Ghana to accede to Statelessness Conventions by 2016
Mr James Agalga, Deputy Minister of the Interior, said alongaside these initiatives, the government recognizes the need to develop an appropriate legal and political policy framework, for preventing statelessness and protecting stateless persons.
He said these legal and policy initiatives would streamline current birth registration arrangements, and also the timely registration of refugees and asylum seekers.
Mr Agalga made these remarks on Wednesday in Abidjan during the first-ever Ministerial Conference on Statelessness in West Africa.
The conference on the theme: “Partnership to Resolve Statelessness, ” was organised by the United Nations High Commissioner for Refugees (UNHCR), and the Ivoirian Government, in collaboration with the Economic Community of West African States (ECOWAS).
Statelessness is a situation whereby an individual residing in a state is denied all the privileges and rights given to its citizens, because he or she has no documents to prove that he or she is a citizen.
These individuals are typically in this situation, because they have difficulties proving they possess links to a State due, for instance, to the lack of birth registration and personal documentation that trace their origins, and can confirm their identity.
Populations without birth certificates, abandoned children, undocumented stranded migrants, and individuals living in areas of state succession and border disputes, constitute some of the major groups of people at risk of statelessness in West Africa.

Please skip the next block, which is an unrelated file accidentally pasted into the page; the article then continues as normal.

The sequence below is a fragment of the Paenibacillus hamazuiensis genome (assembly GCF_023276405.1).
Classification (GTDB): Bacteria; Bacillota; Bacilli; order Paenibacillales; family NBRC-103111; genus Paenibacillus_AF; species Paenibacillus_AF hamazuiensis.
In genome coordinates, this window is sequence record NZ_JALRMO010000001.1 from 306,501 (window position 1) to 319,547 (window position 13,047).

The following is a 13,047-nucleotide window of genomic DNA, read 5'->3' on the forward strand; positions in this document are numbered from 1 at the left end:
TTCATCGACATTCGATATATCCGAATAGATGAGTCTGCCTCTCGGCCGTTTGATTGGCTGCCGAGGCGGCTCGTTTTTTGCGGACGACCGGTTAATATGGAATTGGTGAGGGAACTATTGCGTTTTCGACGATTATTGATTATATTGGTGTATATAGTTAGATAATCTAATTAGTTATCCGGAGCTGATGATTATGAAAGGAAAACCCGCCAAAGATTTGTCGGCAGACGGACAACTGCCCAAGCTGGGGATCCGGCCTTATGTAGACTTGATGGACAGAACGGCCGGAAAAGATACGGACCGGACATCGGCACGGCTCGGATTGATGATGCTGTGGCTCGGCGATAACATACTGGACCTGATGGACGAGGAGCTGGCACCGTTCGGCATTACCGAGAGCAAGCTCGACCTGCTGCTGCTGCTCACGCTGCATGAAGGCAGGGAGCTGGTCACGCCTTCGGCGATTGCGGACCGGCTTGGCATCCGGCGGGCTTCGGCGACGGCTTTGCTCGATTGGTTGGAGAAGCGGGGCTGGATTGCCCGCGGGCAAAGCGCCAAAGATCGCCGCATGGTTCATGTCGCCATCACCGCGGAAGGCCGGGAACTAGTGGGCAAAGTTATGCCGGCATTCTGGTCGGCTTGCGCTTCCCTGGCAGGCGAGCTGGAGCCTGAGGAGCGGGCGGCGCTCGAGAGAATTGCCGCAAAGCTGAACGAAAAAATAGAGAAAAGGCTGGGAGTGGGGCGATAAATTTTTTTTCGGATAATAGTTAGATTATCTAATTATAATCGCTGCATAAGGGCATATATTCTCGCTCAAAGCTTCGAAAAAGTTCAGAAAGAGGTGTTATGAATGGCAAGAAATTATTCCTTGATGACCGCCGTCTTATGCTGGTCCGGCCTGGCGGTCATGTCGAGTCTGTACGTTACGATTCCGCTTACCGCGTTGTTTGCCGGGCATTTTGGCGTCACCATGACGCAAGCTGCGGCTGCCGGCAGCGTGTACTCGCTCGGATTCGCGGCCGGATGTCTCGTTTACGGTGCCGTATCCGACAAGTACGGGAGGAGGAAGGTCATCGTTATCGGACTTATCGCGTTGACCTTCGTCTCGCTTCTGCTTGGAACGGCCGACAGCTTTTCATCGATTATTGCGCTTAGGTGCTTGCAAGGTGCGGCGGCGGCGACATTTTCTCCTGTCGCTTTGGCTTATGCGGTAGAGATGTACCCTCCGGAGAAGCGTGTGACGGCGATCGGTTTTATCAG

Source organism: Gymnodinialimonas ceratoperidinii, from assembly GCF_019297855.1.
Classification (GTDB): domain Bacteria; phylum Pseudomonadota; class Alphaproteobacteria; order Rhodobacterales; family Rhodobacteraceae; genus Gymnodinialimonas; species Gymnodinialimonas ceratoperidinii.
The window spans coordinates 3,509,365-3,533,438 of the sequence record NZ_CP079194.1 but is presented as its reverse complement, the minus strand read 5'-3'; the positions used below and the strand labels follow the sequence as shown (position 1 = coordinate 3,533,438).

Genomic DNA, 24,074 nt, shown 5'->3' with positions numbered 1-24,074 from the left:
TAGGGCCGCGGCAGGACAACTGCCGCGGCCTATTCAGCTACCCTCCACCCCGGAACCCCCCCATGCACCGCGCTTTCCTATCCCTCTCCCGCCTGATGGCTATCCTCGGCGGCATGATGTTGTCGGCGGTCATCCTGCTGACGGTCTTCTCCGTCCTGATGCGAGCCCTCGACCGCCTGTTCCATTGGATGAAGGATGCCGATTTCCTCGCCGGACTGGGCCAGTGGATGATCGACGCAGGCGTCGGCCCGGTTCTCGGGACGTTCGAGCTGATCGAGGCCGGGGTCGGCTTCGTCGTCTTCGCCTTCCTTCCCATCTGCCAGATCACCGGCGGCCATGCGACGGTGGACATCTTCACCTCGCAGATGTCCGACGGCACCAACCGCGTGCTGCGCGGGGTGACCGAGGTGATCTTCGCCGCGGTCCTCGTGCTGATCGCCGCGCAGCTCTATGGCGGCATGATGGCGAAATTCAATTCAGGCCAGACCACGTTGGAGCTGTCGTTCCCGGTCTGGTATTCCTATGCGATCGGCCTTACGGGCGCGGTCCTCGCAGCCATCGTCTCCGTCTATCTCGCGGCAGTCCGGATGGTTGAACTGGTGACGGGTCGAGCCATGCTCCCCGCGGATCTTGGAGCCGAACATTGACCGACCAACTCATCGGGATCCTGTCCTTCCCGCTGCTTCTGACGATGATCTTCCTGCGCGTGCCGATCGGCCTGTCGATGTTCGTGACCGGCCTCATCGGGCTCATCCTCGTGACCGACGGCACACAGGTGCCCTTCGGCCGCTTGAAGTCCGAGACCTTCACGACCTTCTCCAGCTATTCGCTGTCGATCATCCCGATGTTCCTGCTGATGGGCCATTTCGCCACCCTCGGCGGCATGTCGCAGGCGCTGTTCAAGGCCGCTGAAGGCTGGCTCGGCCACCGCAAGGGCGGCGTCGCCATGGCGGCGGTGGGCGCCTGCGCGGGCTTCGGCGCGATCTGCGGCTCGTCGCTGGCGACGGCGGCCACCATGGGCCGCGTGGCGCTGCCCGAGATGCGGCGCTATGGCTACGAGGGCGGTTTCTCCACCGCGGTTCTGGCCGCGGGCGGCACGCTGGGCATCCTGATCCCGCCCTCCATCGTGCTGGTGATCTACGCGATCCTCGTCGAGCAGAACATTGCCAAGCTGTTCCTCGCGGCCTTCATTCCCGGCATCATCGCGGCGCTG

The Ministerial Conference, was preceded by two days of high-level technical debates among experts in the field of nationality and statelessness, and would come up with concrete recommendations on how to prevent, reduce and resolve statelessness in West Africa.
The conference sought to promote the accession to the 1961 Convention on the Reduction of Statelessness and the 1954 Convention Relating to the Status of Stateless Persons.
The Deputy Minister said it was Ghana’s expectation that the UNHCR would continue to play its collaborative role, and provide support to accelerate the campaign for public education, and for the review of the legal policy and administrative gaps which currently govern the subject.
He said Ghana has a number of significant safeguards within its laws that provide protection for individuals who run the risk of statelessness.
“First of all, Ghana is a signatory to a range of international instruments which recognizes the right to a nationality, birth registration and access to documentation.
“Secondly our domestic law regime provides significant protection to persons of concern, which within this context include the stateless,” Mr Agalga stated.
President Alassane Ouattara of Cote d’Ivoire, in his opening remarks, said by 2050, the population of the sub-region would have been doubled to over 600 million, adding that the number of stateless people living in the region, currently estimated at 750,000, would also increase by a similar margin, if no common major action is initiated.
“We must mobilize to make the fight against statelessness, a regional cause. We must ensure that people living in statelessness will become targets to thank you for terrorist groups,” he stated.
Mr Antonio Guterres, United Nations High Commissioner for Refugees, said, in terms of Africa as a whole, one of the main stages of the campaign against statelessness would be the adoption of a Protocol to the African Union Charter of Human Rights and People’s Nationality.
He, therefore, urged ECOWAS member-states to support the African Commission’s efforts in this regard.
Dr Mohamed Ibn Chambas, UN Secretary General’s Special Representative and Head of the UN Office for West Africa, urged African governments to ensure that no one was left stateless; declaring that international and regional co-operation were essential to achieve this goal.
Dr Toga Gayewea Mcintosh, Vice President of the ECOWAS Commission, lauded UNHCR for showing faith in ECOWAS towards efforts to combat statelessness.